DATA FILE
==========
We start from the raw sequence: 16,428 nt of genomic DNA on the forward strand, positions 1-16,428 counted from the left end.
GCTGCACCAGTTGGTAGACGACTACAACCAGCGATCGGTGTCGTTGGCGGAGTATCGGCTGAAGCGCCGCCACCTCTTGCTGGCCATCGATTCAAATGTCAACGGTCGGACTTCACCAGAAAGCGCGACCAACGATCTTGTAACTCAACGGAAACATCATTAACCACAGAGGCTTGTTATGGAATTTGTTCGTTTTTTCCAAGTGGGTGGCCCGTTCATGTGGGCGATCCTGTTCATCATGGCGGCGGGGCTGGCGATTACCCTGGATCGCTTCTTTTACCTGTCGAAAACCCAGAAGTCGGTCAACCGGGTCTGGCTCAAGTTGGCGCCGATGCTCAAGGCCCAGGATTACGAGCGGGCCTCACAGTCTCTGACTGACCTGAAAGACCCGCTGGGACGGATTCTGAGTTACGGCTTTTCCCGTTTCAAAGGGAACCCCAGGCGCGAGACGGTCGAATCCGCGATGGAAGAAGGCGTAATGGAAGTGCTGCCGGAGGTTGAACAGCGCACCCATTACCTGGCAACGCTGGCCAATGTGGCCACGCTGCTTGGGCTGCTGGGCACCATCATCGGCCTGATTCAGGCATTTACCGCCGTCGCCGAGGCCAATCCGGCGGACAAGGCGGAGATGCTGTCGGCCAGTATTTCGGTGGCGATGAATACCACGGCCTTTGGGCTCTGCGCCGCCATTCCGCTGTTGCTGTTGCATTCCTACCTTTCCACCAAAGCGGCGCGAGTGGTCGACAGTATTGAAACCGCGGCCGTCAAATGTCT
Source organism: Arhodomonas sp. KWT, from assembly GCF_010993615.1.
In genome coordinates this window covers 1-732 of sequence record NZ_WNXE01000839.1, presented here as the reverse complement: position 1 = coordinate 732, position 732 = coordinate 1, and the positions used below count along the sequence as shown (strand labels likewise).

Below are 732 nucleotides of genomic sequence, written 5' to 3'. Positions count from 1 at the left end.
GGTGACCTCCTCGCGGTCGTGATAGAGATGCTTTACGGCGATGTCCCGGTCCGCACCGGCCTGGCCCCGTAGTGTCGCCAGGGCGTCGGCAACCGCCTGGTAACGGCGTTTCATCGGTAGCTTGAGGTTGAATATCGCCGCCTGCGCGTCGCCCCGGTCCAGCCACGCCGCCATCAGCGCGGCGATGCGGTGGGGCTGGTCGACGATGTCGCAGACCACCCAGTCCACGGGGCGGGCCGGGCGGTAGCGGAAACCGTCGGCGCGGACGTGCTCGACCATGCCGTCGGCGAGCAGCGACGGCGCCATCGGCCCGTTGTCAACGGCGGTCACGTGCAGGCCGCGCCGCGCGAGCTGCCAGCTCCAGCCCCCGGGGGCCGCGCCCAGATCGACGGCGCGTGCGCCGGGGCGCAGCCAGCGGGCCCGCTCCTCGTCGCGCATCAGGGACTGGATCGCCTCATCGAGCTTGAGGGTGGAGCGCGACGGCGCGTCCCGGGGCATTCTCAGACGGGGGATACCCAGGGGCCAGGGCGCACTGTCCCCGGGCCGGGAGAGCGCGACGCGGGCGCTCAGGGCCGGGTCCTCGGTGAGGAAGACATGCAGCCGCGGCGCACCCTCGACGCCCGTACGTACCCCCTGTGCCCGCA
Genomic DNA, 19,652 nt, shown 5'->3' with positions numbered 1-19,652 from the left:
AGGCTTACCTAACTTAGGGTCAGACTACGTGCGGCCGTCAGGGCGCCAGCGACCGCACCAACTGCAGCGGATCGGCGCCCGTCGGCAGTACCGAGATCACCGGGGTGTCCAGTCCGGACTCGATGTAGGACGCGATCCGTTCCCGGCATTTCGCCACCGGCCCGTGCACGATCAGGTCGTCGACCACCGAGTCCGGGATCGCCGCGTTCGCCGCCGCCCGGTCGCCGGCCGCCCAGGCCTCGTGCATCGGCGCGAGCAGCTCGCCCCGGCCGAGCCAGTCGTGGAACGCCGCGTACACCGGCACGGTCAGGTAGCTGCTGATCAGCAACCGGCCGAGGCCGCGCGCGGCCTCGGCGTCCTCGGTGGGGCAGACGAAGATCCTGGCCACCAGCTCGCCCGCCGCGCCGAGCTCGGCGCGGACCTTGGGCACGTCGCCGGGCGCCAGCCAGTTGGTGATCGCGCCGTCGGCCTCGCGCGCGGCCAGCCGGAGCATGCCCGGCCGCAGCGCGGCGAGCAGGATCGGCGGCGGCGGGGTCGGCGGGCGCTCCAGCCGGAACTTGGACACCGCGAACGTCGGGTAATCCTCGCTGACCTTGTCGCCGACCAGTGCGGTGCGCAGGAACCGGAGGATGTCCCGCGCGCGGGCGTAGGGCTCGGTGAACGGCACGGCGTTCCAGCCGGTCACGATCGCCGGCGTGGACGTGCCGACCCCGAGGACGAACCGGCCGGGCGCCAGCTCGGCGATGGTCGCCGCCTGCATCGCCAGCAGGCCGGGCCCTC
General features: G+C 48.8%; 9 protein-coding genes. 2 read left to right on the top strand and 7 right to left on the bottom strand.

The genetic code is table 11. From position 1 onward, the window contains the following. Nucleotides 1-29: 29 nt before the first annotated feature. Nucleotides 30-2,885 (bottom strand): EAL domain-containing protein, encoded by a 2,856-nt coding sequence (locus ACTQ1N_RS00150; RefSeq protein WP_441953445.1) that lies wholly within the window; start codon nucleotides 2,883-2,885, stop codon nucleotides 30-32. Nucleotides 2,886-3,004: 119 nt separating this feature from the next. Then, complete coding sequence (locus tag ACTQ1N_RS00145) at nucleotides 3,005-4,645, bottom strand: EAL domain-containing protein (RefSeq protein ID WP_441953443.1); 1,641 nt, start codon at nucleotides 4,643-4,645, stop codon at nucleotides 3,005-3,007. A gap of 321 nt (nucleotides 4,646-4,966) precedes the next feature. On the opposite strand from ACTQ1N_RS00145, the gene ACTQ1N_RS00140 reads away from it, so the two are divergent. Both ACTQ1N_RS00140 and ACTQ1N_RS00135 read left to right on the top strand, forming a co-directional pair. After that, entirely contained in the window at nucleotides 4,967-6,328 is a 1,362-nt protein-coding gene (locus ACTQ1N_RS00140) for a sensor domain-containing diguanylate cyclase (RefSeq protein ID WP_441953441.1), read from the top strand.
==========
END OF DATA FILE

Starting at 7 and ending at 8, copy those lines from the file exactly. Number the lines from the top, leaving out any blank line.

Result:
Genomic DNA, 19,652 nt, shown 5'->3' with positions numbered 1-19,652 from the left:
AGGCTTACCTAACTTAGGGTCAGACTACGTGCGGCCGTCAGGGCGCCAGCGACCGCACCAACTGCAGCGGATCGGCGCCCGTCGGCAGTACCGAGATCACCGGGGTGTCCAGTCCGGACTCGATGTAGGACGCGATCCGTTCCCGGCATTTCGCCACCGGCCCGTGCACGATCAGGTCGTCGACCACCGAGTCCGGGATCGCCGCGTTCGCCGCCGCCCGGTCGCCGGCCGCCCAGGCCTCGTGCATCGGCGCGAGCAGCTCGCCCCGGCCGAGCCAGTCGTGGAACGCCGCGTACACCGGCACGGTCAGGTAGCTGCTGATCAGCAACCGGCCGAGGCCGCGCGCGGCCTCGGCGTCCTCGGTGGGGCAGACGAAGATCCTGGCCACCAGCTCGCCCGCCGCGCCGAGCTCGGCGCGGACCTTGGGCACGTCGCCGGGCGCCAGCCAGTTGGTGATCGCGCCGTCGGCCTCGCGCGCGGCCAGCCGGAGCATGCCCGGCCGCAGCGCGGCGAGCAGGATCGGCGGCGGCGGGGTCGGCGGGCGCTCCAGCCGGAACTTGGACACCGCGAACGTCGGGTAATCCTCGCTGACCTTGTCGCCGACCAGTGCGGTGCGCAGGAACCGGAGGATGTCCCGCGCGCGGGCGTAGGGCTCGGTGAACGGCACGGCGTTCCAGCCGGTCACGATCGCCGGCGTGGACGTGCCGACCCCGAGGACGAACCGGCCGGGCGCCAGCTCGGCGATGGTCGCCGCCTGCATCGCCAGCAGGCCGGGCCCTC